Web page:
|Publication number||US7230856 B1|
|Application number||US 11/259,342|
|Publication date||Jun 12, 2007|
|Filing date||Oct 24, 2005|
|Priority date||Dec 22, 2004|
|Publication number||11259342, 259342, US 7230856 B1, US 7230856B1, US-B1-7230856, US7230856 B1, US7230856B1|
|Inventors||Rajesh Venugopal, Greg J. Landry, Tao Peng|
|Original Assignee||Cypress Semiconductor Corporation|
|Export Citation||BiBTeX, EndNote, RefMan|
|Patent Citations (5), Non-Patent Citations (2), Referenced by (1), Classifications (12), Legal Events (7)|
|External Links: USPTO, USPTO Assignment, Espacenet|
This application claims the benefit of U.S. Provisional Application No. 60/639,429, filed on Dec. 22, 2004.
The present invention relates generally to integrated circuits (ICs), and more particularly, to multiplexer (MUX) latches.
Latch circuits, such as MUX latches, are widely used in various electronic products, such as memory devices. For instance, latch circuits may be used at memory outputs to hold data between cycles. This allows the memory cells to be disabled to save power. Moreover, latch circuits may also be used with precharge logic to speed up the access time of memory devices.
A conventional MUX latch is shown in
The MUX latch 100 has a four-input pairs (dat0 to dat3 and dat0_b to dat3_b) MUX 110. The MUX latch 100 also has a latch 120 having two inverters 121 and 123, which are embedded inside the MUX 110. The latch 120 stores the previously read data value when the inputs are reset. When one of the input signals to the MUX 110 falls, either node d0 or node d1 is pulled up to Vcc and this value is stored in the latch 120. The MUX latch 100 further includes a five-input NAND gate 130 driven by the signal at node d0 and the signals dat0 through dat3. The NAND gate 130 causes the output signal qout 150 to begin switching before the nodes d0 and d1 reach their final values. This helps to prevent the set time of the latch 120 from being added to the propagation delay through the MUX latch 100.
However, the conventional MUX latch 100 in
The present invention will be understood more fully from the detailed description that follows and from the accompanying drawings, which however, should not be taken to limit the appended claims to the specific embodiments shown, but are for explanation and understanding only.
In the following description, numerous specific details are set forth. However, it is understood that embodiments of the invention may be practiced without these specific details. In other instances, well-known circuits, structures, and techniques have not been shown in detail in order not to obscure the understanding of this description.
Reference in the specification to “one embodiment” or “an embodiment” means that a particular feature, structure, or characteristic described in connection with the embodiment is included in at least one embodiment of the invention. The appearances of the phrase “in one embodiment” in various places in the specification do not necessarily all refer to the same embodiment. The term “to couple” as used herein may include both to directly couple and to indirectly couple through one or more intervening components.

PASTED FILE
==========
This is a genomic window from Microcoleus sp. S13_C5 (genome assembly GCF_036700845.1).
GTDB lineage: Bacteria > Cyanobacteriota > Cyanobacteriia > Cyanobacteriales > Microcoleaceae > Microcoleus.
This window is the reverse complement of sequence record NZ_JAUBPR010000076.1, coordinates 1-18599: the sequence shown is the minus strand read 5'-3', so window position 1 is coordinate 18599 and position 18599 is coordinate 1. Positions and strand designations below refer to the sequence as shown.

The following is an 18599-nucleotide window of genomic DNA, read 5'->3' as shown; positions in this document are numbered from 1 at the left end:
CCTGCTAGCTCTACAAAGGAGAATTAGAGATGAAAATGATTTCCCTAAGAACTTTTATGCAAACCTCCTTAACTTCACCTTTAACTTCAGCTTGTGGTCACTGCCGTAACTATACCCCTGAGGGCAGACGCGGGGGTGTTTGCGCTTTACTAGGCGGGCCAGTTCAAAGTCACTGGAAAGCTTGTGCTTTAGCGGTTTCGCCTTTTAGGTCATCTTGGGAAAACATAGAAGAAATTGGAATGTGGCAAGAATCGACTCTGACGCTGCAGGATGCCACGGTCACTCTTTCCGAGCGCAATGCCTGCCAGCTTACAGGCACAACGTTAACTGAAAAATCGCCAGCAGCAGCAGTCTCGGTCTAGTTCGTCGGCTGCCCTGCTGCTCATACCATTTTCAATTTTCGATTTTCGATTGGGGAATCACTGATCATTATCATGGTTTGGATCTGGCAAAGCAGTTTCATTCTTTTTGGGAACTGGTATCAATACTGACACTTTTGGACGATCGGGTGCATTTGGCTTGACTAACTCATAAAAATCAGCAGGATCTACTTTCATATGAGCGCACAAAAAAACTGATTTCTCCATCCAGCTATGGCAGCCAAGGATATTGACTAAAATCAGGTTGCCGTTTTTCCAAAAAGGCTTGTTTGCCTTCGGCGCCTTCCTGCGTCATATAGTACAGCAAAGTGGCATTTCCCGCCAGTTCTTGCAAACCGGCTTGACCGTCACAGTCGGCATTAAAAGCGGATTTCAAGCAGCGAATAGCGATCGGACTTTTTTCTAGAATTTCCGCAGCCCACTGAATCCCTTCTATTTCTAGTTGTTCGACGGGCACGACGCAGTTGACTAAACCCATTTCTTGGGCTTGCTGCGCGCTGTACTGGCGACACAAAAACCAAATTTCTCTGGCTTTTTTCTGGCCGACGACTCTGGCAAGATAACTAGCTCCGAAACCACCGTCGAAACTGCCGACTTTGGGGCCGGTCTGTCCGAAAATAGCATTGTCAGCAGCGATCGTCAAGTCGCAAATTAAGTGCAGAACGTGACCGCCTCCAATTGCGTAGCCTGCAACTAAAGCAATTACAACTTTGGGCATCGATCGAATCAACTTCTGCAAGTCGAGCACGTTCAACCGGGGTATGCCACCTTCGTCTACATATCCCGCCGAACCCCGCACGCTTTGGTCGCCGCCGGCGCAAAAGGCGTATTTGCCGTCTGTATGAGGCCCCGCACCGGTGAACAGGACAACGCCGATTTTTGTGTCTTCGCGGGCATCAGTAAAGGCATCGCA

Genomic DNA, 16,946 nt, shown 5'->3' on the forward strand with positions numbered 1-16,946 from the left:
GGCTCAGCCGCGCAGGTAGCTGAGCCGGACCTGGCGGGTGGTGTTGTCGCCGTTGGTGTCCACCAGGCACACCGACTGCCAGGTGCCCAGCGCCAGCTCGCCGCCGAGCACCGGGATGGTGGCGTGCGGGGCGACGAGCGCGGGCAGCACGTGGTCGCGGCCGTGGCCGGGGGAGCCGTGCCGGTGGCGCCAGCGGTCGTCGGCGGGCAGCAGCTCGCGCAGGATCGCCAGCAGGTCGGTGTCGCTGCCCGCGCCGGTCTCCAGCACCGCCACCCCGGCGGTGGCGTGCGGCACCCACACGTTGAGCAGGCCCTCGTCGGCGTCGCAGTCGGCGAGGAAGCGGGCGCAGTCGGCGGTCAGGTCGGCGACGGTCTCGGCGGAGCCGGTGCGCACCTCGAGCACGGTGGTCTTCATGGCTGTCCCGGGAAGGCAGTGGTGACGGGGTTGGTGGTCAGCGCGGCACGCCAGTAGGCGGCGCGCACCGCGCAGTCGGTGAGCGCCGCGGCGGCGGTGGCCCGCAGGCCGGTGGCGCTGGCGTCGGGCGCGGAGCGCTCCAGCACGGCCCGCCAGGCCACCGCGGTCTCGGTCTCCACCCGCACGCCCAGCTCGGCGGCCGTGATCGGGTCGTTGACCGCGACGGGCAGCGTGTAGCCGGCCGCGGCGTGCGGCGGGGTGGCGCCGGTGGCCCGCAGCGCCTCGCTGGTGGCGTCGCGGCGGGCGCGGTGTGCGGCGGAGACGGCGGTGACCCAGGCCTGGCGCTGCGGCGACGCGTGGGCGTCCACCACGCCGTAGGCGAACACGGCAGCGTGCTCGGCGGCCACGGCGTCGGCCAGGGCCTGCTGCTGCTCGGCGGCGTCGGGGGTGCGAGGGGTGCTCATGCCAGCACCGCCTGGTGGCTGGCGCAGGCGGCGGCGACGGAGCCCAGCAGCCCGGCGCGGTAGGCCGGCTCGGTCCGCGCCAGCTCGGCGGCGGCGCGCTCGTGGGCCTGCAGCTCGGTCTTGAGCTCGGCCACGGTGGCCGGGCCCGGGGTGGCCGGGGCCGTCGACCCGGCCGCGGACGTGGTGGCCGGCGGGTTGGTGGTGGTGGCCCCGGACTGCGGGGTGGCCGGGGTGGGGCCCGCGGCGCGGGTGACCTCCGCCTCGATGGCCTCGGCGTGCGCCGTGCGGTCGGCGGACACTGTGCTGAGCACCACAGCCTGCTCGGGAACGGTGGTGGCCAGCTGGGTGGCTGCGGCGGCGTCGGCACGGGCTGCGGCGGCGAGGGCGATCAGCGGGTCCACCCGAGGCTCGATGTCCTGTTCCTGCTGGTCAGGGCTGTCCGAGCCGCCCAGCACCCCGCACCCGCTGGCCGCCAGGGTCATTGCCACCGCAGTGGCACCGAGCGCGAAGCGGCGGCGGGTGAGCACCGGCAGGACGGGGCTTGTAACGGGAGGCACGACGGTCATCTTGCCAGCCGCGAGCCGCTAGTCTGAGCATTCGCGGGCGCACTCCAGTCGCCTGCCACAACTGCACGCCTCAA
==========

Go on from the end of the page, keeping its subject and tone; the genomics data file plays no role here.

The MUX 210 may include a number of p-type field effect transistors (pFETs) 211–219. The pFET 219 of the MUX 210 has a source coupled to a power supply Vpwr 209 and a gate coupled to an enable signal 201. The drain of the pFET 219 is coupled to the signal comdrain 203 and the sources of the pFETs 211, 212, 213, and 214. To enable the MUX 210, the enable signal 201 goes low to activate the pFET 219, which in turns pull the sources of the pFETs 211–214 high.
The drains of the pFETs 211 and 212 are coupled to nodes d1 and d0, respectively, and also to the drains of the pFETs 213 and 214, respectively. The drains of the pFETs 215 and 216 are coupled to nodes d1 and d0, respectively, and to the drains of the pFETs 217 and 218, respectively. The gates of the pFETs 211 and 212 are driven by the dat0 and dat0_b signals respectively. The gates of the pFETs 213 and 214 are driven by dat1 and dat1_b signals respectively, and the gates of the pFETs 215 and 216 are driven by dat2 and dat2_b signals respectively. Likewise, the gates of the pFETs 217 and 218 are driven by dat3 and dat3_b signals, respectively. The sources of the pFETs 215, 216, 217, and 218 are coupled to a power supply Vpwr.
In some embodiments, the MUX latch 200 is used in a memory to output data from the memory. The memory includes a number of memory banks and two of the pFETs 211–218 are coupled to each memory bank of the memory to receive a data signal and its complement from the memory bank. For example, the memory may have four memory banks, namely, memory banks 0–3. The pFETs 211 and 212 are coupled to memory bank 0 to receive dat0 and its complement, dat0_b from memory bank 0. The pFETs 213 and 214 are coupled to memory bank 1 to receive dat1 and dat1_b from memory bank 1. The pFETs 215 and 216 are coupled to memory bank 2 to receive dat2 and dat2_b from memory bank 2. Likewise, the pFETs 217 and 218 are coupled to memory bank 3 to receive dat3 and dat3_b from memory bank 3.
Referring back to
In some embodiments, the bypass circuit 240 includes an n-type field effect transistor (nFET) 241. The nFET 241 includes a drain, a gate, and a source. The drain of the nFET 241 is coupled to a power supply Vpwr 243. The source of the nFET 241 is coupled to the data output terminal 250 and the output of the inverter 230. The gate of the nFET 241 is coupled to the latch 220 at node d0.
In one embodiment, when one of the signals, dat0–dat3 and dat0_b–dat3_b switches, node d1 is pulled high. The inverter 230 then pulls the voltage at the data output terminal 250 low. At about the same time, the latch 220 stores the data at node d1. So the delay for the falling edge of the output signal qout at the data output terminal 250 is about the same as a sum of the delay to charge up node d1 plus the delay through the inverter 230.